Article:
Get Moving and Fiber Up to Lose That Spare Tire
For each 10-gram-per-day increase in soluble fiber, the rate of visceral fat accumulation went down by almost 4%. Exercise also helped keep visceral fat down over time.
Carrying extra pounds around the midsection can raise the risk of developing diabetes. But what makes fat accumulate there, instead of on your caboose? It turns out that certain dietary factors and exercise could predict fat distribution over the years.
An unhealthy apple
When it comes to disease risk, having an appleshape is less desirable than a pear shape, where fat is concentrated more around the thighs and buttocks. Extra abdominal fat--especially the stuff that surrounds the organs, called visceral fat--increases the risk of developing insulin resistance, which is a forerunner to diabetes. The fat that lies just below the skin's surface (subcutaneous fat), doesn't seem to be as strongly linked to diabetes risk.
In an effort to better understand what contributes to abdominal fat, researchers involved in the Insulin Resistance and Atherosclerosis Family Study (IRAS) asked 1,114 Hispanic Americans and African Americans (average age 42 years at the beginning of the study) about lifestyle aspects including dietary patterns, smoking history, and physical activity. The participants' height, weight, and abdominal fat mass (calculated by CT scan) were measured at the beginning of the study and five years later.
More fiber, please
Researchers found that the people who ate more soluble fiber and engaged in regular exercise were less likely to gain visceral abdominal fat over the years, regardless of changes in BMI (body mass index). For each 10-gram-per-day increase in soluble fiber, the rate of visceral fat accumulation went down by almost 4%.This effect was most pronounced in African American men. Soluble fiber didn't seem to affect the way subcutaneous fat was deposited around the body.
Exercise also helped keep visceral fat accumulation down over the years. Engaging in vigorous physical activity (defined as participating in exercise that makes you sweat, or increases the heart rate or breathing rate) one to four times per week had a 7.4% decrease in the rate of visceral fat accumulation and a 3.6% decrease in subcutaneous fat accumulation.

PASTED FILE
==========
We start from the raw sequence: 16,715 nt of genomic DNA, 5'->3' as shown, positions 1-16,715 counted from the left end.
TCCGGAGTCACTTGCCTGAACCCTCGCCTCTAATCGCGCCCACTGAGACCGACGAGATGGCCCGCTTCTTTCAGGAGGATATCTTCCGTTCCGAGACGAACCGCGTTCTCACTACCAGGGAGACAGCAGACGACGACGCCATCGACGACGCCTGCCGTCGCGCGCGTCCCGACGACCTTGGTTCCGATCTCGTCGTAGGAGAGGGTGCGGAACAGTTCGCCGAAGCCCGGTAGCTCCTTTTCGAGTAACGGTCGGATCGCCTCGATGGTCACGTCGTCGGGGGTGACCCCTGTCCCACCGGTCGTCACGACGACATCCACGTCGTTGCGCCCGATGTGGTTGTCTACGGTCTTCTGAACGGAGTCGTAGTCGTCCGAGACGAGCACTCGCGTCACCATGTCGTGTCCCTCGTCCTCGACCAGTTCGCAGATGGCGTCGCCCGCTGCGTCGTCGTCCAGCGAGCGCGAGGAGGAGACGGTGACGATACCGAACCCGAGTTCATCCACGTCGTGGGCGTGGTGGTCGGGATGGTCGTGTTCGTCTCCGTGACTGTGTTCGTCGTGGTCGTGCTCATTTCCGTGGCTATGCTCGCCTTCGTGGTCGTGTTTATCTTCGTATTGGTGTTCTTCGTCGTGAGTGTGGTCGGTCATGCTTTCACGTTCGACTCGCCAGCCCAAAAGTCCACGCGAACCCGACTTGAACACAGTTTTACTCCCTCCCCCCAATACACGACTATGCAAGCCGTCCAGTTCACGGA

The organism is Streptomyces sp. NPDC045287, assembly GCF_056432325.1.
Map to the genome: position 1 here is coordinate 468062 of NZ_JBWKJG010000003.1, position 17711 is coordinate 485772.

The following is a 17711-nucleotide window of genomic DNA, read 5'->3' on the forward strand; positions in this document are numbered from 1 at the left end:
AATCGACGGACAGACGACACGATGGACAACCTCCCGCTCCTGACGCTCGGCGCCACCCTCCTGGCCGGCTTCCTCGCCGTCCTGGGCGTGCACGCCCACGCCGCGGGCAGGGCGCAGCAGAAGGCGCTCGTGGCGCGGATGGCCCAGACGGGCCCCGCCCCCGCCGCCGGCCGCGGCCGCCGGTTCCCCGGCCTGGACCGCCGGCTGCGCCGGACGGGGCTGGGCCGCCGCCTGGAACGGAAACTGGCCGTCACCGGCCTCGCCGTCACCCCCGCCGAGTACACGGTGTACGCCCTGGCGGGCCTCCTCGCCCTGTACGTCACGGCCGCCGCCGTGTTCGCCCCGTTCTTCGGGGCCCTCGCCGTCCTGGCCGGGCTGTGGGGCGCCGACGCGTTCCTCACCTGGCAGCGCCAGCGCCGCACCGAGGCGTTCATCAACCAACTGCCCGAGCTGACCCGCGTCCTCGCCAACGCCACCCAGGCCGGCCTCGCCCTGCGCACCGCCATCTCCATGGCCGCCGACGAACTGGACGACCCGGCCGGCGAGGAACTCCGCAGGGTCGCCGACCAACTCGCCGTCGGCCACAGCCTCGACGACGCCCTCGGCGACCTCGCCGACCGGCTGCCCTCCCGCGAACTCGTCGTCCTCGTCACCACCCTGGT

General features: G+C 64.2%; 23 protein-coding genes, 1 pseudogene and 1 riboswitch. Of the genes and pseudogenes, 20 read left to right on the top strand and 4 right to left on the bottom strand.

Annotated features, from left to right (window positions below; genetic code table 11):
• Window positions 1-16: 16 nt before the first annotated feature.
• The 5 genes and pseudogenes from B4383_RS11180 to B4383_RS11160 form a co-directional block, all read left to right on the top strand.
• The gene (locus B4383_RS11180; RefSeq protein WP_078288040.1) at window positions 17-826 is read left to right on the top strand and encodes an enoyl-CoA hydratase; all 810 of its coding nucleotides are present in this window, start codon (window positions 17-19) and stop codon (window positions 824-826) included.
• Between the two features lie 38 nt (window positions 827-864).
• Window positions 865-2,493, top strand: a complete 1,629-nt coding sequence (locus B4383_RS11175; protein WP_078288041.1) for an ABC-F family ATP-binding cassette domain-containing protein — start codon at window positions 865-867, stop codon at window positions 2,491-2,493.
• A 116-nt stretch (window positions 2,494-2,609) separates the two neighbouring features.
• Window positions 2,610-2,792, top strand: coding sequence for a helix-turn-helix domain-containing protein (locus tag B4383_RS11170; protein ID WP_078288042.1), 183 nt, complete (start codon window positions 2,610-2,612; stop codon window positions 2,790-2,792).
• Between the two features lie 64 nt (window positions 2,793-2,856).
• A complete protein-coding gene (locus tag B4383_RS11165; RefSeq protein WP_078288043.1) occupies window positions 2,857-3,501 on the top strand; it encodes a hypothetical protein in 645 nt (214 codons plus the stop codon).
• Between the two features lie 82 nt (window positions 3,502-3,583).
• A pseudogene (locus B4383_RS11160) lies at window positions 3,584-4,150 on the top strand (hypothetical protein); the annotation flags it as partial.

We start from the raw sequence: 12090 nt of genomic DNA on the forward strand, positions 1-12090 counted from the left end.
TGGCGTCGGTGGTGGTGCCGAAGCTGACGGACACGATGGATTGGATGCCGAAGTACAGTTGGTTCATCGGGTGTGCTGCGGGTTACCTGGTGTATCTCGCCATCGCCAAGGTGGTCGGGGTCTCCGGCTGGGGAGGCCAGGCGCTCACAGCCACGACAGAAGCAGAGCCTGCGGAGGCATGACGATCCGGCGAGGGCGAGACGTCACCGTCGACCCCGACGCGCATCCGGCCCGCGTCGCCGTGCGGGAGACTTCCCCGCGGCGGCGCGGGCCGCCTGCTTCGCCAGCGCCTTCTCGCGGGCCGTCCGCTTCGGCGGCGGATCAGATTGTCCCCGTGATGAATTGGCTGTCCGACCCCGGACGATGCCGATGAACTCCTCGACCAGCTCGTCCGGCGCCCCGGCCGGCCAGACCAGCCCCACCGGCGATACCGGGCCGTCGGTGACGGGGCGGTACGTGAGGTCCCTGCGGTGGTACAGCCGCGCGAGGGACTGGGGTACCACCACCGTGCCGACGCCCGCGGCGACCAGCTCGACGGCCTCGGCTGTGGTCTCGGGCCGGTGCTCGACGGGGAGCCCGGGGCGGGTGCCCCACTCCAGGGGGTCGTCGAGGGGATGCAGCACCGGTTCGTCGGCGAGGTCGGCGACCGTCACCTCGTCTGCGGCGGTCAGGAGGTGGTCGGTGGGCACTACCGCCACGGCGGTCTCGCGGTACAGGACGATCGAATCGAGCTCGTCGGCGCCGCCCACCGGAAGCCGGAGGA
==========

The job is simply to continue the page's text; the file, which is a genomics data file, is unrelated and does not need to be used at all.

Current smokers tended to have slightly less accumulation of subcutaneous fat, but smoking status didn't affect how much visceral fat the people accumulated.
"Although the fiber-obesity relationship has been extensively studied, the relationship between fiber and specific fat depots has not," commented the study's authors. "Our study is valuable because it provides specific information on how dietary fiber, specifically soluble fiber, may affect weight accumulation, specifically through abdominal fat deposits."
Changing for good
Adopting a new way of eating and committing to a regular exercise routine can seem overwhelming, but little changes can add up to big health benefits over time.
Kimberly Beauchamp, ND, received her doctoral degree from Bastyr University, the nation's premier academic institution for science-based natural medicine. She co-founded South County Naturopaths in Wakefield, RI, where she practiced whole family care with an emphasis on nutritional counseling, herbal medicine, detoxification, and food allergy identification and treatment. Her blog, Eat Happy, helps take the drama out of healthy eating with real food recipes and nutrition news that you can use. Dr. Beauchamp is a regular contributor to Healthnotes Newswire.